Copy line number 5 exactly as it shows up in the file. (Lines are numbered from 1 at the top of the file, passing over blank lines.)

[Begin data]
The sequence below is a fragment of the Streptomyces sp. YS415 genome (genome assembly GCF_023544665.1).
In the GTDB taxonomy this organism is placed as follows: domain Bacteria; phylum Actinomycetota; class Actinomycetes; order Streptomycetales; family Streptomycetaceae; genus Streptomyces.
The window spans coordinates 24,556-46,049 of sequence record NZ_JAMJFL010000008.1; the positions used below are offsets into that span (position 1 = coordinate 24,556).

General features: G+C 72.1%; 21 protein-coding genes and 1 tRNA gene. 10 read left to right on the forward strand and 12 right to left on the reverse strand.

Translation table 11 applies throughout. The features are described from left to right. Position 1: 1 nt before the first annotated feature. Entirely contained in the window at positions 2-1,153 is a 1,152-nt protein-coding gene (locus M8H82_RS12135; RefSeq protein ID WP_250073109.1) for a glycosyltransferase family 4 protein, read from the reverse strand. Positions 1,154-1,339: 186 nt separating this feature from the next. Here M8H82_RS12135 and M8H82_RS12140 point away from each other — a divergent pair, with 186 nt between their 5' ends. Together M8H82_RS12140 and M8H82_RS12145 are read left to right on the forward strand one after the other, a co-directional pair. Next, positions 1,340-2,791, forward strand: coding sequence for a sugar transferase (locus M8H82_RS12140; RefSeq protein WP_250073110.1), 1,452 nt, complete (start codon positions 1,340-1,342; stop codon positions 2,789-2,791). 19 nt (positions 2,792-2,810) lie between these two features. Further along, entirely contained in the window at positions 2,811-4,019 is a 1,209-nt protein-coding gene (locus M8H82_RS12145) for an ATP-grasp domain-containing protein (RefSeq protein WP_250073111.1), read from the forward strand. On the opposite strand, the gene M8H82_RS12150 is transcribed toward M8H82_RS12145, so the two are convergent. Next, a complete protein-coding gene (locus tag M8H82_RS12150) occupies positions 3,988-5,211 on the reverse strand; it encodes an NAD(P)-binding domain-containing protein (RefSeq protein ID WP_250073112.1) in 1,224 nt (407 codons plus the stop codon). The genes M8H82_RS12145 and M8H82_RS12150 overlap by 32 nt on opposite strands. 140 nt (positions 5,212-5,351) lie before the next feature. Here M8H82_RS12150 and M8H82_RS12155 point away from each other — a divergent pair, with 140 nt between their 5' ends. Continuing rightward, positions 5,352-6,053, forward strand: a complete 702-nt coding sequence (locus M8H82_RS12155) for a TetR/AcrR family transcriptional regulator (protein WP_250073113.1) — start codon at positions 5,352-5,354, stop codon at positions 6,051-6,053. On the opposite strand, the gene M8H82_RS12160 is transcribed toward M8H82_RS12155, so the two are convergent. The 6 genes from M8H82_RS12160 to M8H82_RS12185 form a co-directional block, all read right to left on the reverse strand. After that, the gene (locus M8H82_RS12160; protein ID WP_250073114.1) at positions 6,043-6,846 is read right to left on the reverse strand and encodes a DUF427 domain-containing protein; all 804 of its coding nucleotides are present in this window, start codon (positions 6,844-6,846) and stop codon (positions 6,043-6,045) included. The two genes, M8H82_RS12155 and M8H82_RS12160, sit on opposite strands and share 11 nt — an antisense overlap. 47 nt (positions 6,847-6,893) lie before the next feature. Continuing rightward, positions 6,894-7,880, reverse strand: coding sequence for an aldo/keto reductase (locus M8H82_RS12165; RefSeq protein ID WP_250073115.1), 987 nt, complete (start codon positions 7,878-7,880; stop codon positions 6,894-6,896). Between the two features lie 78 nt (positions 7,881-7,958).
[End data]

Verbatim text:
Translation table 11 applies throughout. The features are described from left to right. Position 1: 1 nt before the first annotated feature. Entirely contained in the window at positions 2-1,153 is a 1,152-nt protein-coding gene (locus M8H82_RS12135; RefSeq protein ID WP_250073109.1) for a glycosyltransferase family 4 protein, read from the reverse strand. Positions 1,154-1,339: 186 nt separating this feature from the next. Here M8H82_RS12135 and M8H82_RS12140 point away from each other — a divergent pair, with 186 nt between their 5' ends. Together M8H82_RS12140 and M8H82_RS12145 are read left to right on the forward strand one after the other, a co-directional pair. Next, positions 1,340-2,791, forward strand: coding sequence for a sugar transferase (locus M8H82_RS12140; RefSeq protein WP_250073110.1), 1,452 nt, complete (start codon positions 1,340-1,342; stop codon positions 2,789-2,791). 19 nt (positions 2,792-2,810) lie between these two features. Further along, entirely contained in the window at positions 2,811-4,019 is a 1,209-nt protein-coding gene (locus M8H82_RS12145) for an ATP-grasp domain-containing protein (RefSeq protein WP_250073111.1), read from the forward strand. On the opposite strand, the gene M8H82_RS12150 is transcribed toward M8H82_RS12145, so the two are convergent. Next, a complete protein-coding gene (locus tag M8H82_RS12150) occupies positions 3,988-5,211 on the reverse strand; it encodes an NAD(P)-binding domain-containing protein (RefSeq protein ID WP_250073112.1) in 1,224 nt (407 codons plus the stop codon). The genes M8H82_RS12145 and M8H82_RS12150 overlap by 32 nt on opposite strands. 140 nt (positions 5,212-5,351) lie before the next feature. Here M8H82_RS12150 and M8H82_RS12155 point away from each other — a divergent pair, with 140 nt between their 5' ends. Continuing rightward, positions 5,352-6,053, forward strand: a complete 702-nt coding sequence (locus M8H82_RS12155) for a TetR/AcrR family transcriptional regulator (protein WP_250073113.1) — start codon at positions 5,352-5,354, stop codon at positions 6,051-6,053. On the opposite strand, the gene M8H82_RS12160 is transcribed toward M8H82_RS12155, so the two are convergent. The 6 genes from M8H82_RS12160 to M8H82_RS12185 form a co-directional block, all read right to left on the reverse strand. After that, the gene (locus M8H82_RS12160; protein ID WP_250073114.1) at positions 6,043-6,846 is read right to left on the reverse strand and encodes a DUF427 domain-containing protein; all 804 of its coding nucleotides are present in this window, start codon (positions 6,844-6,846) and stop codon (positions 6,043-6,045) included. The two genes, M8H82_RS12155 and M8H82_RS12160, sit on opposite strands and share 11 nt — an antisense overlap. 47 nt (positions 6,847-6,893) lie before the next feature. Continuing rightward, positions 6,894-7,880, reverse strand: coding sequence for an aldo/keto reductase (locus M8H82_RS12165; RefSeq protein ID WP_250073115.1), 987 nt, complete (start codon positions 7,878-7,880; stop codon positions 6,894-6,896). Between the two features lie 78 nt (positions 7,881-7,958).